While recently looking for a birthday gift idea, I happened upon a company called Bite San Diego. They feature walking tours of different neighborhoods in San Diego combined with a foodie experience. I thought, “You can’t really go wrong with food and exploration, right?” And so I purchased a walking tour for two — for my husband and I. And since it was such a fun way to rediscover La Jolla, I thought I’d let you in on my newest discovery.
Bite San Diego actually offers several different tours in the San Diego area: Coronado, North Park, Downtown San Diego, Liberty Station, La Jolla, and Encinitas. Each walking tour runs about three hours, covers 1.5 to 2 miles, and makes stops at 5 or more restaurants. Prices are very reasonable, too.
At every restaurant stop, you will sample food, learn about the owners, and interesting information about the restaurant itself. In between restaurant stops, you will learn about the history of the neighborhood you are touring, important residents who live or lived there, and all kinds of tips — like beautiful hotels to see, art galleries to visit, relationships between restaurants and local businesses, and so much more.
Tour of La Jolla Village
It was actually difficult for me to choose which neighborhood to buy a Bite San Diego tour for. I’ve lived in San Diego 30 years. I wasn’t sure if any of the tours would replicate experiences I’ve already had. As it turned out, there were only a few of the tours that included any eateries I’d already visited. And they change out their tours every once in a while, so it will be worth taking a look again in the future.
Ultimately I chose the La Jolla Village tour. I like the La Jolla area — lots of nice restaurants, great views, art galleries and museums, and a fun beachy vibe mixed with luxury. I also chose it for it’s 16-year+ rating, which I understood to mean there wouldn’t be alcohol served (I’m not an alcohol drinker). Some of the tours are rated 21+.
My husband and I were looking forward to the opportunity to rediscover La Jolla. After receiving an email confirmation of our tour with our rendezvous location and parking instructions, we were all set to meet our guide and get started.
Private Tour with David
We hadn’t purchased a private tour, so we certainly weren’t expecting one. A tour can have up to twelve people, but after another couple had to cancel at the last minute, my husband and I ended up with a private tour. We thoroughly enjoyed getting to know David, too. He introduced us to a lot of background information about La Jolla and residents who have influenced its development. He told us the behind-the-scenes stories of the restaurants we visited, plus interesting information about their owners. And he always seemed to know just what to order for us to sample — everything was delicious!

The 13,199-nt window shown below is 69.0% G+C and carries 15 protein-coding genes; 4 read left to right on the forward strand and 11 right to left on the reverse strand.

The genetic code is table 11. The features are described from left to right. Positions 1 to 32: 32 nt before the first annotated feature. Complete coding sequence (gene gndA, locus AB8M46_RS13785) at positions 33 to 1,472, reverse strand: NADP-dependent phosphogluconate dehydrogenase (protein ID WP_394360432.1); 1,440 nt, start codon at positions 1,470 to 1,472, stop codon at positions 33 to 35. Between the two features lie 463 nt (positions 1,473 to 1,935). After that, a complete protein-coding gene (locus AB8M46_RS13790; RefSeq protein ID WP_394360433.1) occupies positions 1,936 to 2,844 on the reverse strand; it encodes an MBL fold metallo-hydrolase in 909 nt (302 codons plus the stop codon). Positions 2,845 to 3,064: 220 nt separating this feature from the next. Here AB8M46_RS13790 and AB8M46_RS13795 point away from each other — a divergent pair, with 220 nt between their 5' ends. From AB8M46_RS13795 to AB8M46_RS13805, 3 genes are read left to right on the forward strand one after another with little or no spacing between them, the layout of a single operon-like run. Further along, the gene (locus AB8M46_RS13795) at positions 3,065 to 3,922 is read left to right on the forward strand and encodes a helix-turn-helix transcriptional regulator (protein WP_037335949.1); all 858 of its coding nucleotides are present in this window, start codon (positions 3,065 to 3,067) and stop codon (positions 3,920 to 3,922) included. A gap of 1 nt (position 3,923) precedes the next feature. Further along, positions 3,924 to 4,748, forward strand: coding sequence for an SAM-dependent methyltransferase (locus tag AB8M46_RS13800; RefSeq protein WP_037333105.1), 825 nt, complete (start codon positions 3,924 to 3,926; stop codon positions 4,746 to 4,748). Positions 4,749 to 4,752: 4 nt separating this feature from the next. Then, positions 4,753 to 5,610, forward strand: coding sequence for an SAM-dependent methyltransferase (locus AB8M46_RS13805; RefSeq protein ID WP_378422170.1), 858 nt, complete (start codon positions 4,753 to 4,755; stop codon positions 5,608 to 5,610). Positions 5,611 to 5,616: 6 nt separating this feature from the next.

It wasn’t just a little history and food. David also told us about unique businesses, up-and-coming chefs, new construction, which art galleries to visit (and how much a photographer’s top photo sold for), plus a quick tour of a stunning church with beautiful mosaic art. As soon as David figured out that I liked to take photos of everything, he started pointing out more places of interest, and even offered to take a photo for me while we were sampling olive oils!
First Stop: Mr. Moto’s Pizza
Our first restaurant stop on the tour was Mr. Moto’s Pizza at 617 Pearl Street. I like pizza (who doesn’t?), but I wouldn’t call it a favorite. Normally I would opt for something else. But when David showed up at our table with Mr. Moto’s signature pizza (the Mr. Moto), it truly looked amazing. Toppings included Italian sausage, meatballs, fresh mozzarella, and marinara sauce.
Looks don’t satisfy the taste buds, however, so the real test was eating it. And let me tell, you, Mr. Moto’s Pizza definitely surpasses the taste test! I felt it was the perfect balance of ingredients without too much sauce. Plus, the ingredients were so flavorful and fresh. Honestly, it was the best pizza I’ve eaten in a long time! Mr. Moto’s Pizza can also be found in four other San Diego locations: Oceanside, Pacific Beach, North Park, and Point Loma. They’re open from 11 am to 10 pm, and they make deliveries too.
After downing two large pieces of pizza, I was worried I might not have room for any more sampling, but at least I could walk off a few calories as we made our way to the next eatery. As we did we learned a lot about Ellen Browning Scripps (1836-1932), a philanthropist who did a lot to benefit La Jolla.
Next up: Richard Walker’s Pancake House
Does it sound strange to visit a pancake house in the middle of the afternoon? Perhaps. But after David told us about Richard Walker’s special Barvarian oven-baked apple pancake, it didn’t matter any more. Talk about scrumptious!